KLH Veki: Reasons for leaving HKE and LMS, rejoining KLH and his life in Taiwan

By Kurtis Chan on Jun 29, 2017

Poon Kok Sing, also known as Veki is a professional League of Legends player from Malaysia. He played with Malaysia's League of Legends team, Kuala Lumpur Hunters for a long period before moving to Taiwan and played for Hong Kong e-Sports. Recently, he decided to return to Malaysia and rejoin Kuala Lumpur Hunters once more. With the help of Garena Malaysia, Gamehubs was able to land an interview with Veki to further understand his reasons for leaving Hong Kong e-Sports as well as his life in Taiwan.

Kurtis: Hi Veki, can you do a brief introduction about yourself?

Veki: Hi, My name is Poon Kok Sing, also known as OzoraVeki, or Veki only in League Master Series (LMS)

Kurtis: How was your life in Taiwan?

Veki: Most of the time spent in Taiwan is on practice, so it was not much of a difference when I was playing in Kuala Lumpur Hunters (KLH), but I was practicing in a much tighter schedule

Kurtis: What are the struggles and challenges that you faced while staying in Taiwan?

Veki: The biggest challenge that I had was to match well with my new teammates. I am a player who comes from a Wildcard region (SEA), and LMS is one of the five major regions for League of Legends, so I have to gain their trust and try to climb my way up rapidly in ranks in the Korean Challenger ladder. That’s the biggest challenge I had.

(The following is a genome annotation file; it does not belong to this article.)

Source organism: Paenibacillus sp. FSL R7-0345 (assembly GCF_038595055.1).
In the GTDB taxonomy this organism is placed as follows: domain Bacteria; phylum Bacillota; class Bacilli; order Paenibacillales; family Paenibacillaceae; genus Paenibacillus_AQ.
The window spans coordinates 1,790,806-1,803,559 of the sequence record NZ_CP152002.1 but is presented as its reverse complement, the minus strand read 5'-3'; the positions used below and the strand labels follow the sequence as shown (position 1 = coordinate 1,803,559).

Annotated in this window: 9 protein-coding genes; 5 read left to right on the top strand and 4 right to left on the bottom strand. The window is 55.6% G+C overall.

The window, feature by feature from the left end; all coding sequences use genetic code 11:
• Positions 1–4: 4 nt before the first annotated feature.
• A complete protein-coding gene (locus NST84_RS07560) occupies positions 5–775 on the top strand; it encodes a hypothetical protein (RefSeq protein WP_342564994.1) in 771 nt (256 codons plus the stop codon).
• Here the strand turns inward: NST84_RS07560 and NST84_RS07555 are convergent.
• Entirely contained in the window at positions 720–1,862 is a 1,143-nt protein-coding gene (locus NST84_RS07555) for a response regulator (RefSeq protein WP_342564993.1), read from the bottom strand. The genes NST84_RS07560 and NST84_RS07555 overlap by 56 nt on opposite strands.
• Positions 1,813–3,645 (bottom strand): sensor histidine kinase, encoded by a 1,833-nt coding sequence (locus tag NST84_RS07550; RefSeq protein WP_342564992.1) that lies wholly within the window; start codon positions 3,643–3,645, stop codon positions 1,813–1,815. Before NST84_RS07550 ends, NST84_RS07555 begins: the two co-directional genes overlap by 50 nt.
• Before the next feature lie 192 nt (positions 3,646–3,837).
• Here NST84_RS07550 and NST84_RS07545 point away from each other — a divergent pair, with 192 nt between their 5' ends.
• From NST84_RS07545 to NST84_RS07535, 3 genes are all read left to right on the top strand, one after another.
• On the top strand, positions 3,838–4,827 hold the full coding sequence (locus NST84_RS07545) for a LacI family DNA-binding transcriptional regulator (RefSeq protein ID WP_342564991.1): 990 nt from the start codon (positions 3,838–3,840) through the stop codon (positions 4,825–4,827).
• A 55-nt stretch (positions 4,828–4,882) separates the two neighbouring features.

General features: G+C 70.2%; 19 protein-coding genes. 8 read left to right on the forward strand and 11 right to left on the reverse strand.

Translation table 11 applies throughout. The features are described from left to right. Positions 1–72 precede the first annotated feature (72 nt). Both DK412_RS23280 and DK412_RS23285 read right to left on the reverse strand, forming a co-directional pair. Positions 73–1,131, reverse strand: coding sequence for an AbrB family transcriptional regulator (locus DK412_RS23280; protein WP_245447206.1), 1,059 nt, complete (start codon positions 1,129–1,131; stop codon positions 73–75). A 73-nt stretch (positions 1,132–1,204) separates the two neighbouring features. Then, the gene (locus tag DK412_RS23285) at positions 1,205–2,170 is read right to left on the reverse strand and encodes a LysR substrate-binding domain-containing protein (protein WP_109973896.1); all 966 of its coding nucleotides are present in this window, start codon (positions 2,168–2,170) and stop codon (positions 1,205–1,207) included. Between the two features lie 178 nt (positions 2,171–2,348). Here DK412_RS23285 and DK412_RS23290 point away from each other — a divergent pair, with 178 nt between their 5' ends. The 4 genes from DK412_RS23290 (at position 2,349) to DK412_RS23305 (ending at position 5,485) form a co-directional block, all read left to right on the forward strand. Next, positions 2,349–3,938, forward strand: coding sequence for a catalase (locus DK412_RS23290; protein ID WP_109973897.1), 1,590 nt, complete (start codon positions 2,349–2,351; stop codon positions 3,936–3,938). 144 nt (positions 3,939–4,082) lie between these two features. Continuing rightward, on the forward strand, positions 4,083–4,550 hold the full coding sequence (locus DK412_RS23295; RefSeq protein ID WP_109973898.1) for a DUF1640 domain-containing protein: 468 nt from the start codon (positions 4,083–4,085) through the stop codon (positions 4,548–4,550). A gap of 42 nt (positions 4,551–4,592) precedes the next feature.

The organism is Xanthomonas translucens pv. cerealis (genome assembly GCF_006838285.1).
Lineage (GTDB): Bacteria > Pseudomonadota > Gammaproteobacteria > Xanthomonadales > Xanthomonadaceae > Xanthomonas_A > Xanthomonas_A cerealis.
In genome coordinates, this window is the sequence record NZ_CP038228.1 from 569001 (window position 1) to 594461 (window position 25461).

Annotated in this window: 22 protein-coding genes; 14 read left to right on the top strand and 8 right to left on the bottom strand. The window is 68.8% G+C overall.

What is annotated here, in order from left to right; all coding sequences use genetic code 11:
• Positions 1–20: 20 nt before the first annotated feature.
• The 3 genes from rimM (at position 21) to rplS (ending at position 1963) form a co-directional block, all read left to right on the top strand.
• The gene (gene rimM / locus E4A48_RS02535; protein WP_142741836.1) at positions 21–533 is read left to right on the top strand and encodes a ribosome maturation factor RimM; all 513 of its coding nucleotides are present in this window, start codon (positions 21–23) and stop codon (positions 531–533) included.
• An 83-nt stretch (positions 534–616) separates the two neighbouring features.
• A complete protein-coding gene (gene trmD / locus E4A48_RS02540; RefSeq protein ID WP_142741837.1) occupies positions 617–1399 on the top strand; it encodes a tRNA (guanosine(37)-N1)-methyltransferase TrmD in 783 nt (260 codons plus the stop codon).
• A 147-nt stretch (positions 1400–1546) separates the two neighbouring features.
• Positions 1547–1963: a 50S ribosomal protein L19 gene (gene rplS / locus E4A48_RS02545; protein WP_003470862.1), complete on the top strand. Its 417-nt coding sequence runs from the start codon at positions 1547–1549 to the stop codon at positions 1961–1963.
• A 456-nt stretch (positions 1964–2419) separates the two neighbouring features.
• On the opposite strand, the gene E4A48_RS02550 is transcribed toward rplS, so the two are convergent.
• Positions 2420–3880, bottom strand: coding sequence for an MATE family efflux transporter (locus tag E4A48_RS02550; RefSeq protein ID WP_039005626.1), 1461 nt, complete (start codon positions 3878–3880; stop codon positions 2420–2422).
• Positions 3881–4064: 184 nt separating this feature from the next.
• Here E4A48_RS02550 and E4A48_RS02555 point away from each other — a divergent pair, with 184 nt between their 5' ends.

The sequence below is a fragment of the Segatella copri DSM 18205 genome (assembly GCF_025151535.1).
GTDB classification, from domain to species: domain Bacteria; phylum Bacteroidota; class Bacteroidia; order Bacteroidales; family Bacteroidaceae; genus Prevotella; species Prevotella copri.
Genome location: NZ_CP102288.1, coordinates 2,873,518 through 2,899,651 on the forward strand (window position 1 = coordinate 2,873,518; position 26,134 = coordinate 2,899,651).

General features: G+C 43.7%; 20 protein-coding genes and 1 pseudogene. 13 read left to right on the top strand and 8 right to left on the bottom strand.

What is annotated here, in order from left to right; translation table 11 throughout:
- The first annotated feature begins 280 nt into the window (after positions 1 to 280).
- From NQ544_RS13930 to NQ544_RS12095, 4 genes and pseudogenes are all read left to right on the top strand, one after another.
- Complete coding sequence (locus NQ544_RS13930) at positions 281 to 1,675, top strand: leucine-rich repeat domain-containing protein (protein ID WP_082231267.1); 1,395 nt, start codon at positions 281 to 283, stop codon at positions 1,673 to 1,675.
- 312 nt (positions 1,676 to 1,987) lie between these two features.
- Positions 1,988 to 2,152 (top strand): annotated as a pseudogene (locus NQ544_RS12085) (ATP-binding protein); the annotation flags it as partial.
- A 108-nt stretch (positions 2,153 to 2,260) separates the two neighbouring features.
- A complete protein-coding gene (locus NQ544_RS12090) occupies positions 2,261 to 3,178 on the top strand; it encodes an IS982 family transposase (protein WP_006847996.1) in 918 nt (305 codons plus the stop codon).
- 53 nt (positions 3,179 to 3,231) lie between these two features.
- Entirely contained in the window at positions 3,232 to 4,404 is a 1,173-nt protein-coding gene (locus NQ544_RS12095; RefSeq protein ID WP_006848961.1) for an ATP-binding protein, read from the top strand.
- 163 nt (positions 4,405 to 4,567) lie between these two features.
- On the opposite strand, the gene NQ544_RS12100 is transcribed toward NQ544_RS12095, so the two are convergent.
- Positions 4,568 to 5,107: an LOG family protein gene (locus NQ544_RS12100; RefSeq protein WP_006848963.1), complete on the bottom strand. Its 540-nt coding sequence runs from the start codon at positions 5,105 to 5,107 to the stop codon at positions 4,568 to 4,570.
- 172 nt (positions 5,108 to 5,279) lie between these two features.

Kurtis: Is there anything that you miss in Taiwan after coming back to Malaysia?

Veki: I do miss some of the people in Taiwan like my ADC, GodKwai, and the food there. Most of the Taiwan food are very good, and I believe that the drinks there are one of the best I had in my life, especially bubble milk tea!

Kurtis: Just for the record, what is the reason of you leaving Hong Kong e-Sports (HKE) and LMS?

Veki: My biggest reason for leaving is my friends and family, and I feel that I am very close to the Malaysia League scene, so I feel that I have the responsibility to bring up the local scene, but I would not have come back if Bipolar and Qaspiel is not in the team. I am so close to them and seeing that they have given so much for KLH and the local scene, I have to come back.

Kurtis: You said that it is your biggest reason, are there other reasons behind your departure from HKE?

Veki: I would say the environment. In Taiwan, it does not feel like there’s a holiday even though it’s a holiday, I have no friends to hang out with or places that I can go to. But in Malaysia, I know where I can go if I want to relax during off days and I have friends to join me when we want to take a break from the game.

Kurtis: A lot of people have been saying that it is a bad choice for you to come back to Malaysia since LMS is one of the major regions and you could have brought your career into greater heights there, and you were even awarded the Top 3 Rookie of the Split. What do you think about these comments?

Veki: The people are not wrong, staying in LMS is definitely easier and more secure for my future. Not only because of the League scene there, but also the fans. I have gain so much popularity and fans there even though I spent such a short time in LMS. I believe that if I continued to stay on with HKE, I will be a much popular e-Sports athlete, so the people are not wrong. I just have to look at myself and improve myself heading into the future. I see the potential of KLH going to Worlds, I know it’s a risky gamble but I am willing to take it. If I can make it to Worlds with KLH, it will be milestone achievement for the entire Malaysia League scene.

Kurtis: How was your treatment in HKE and how was the team environment like?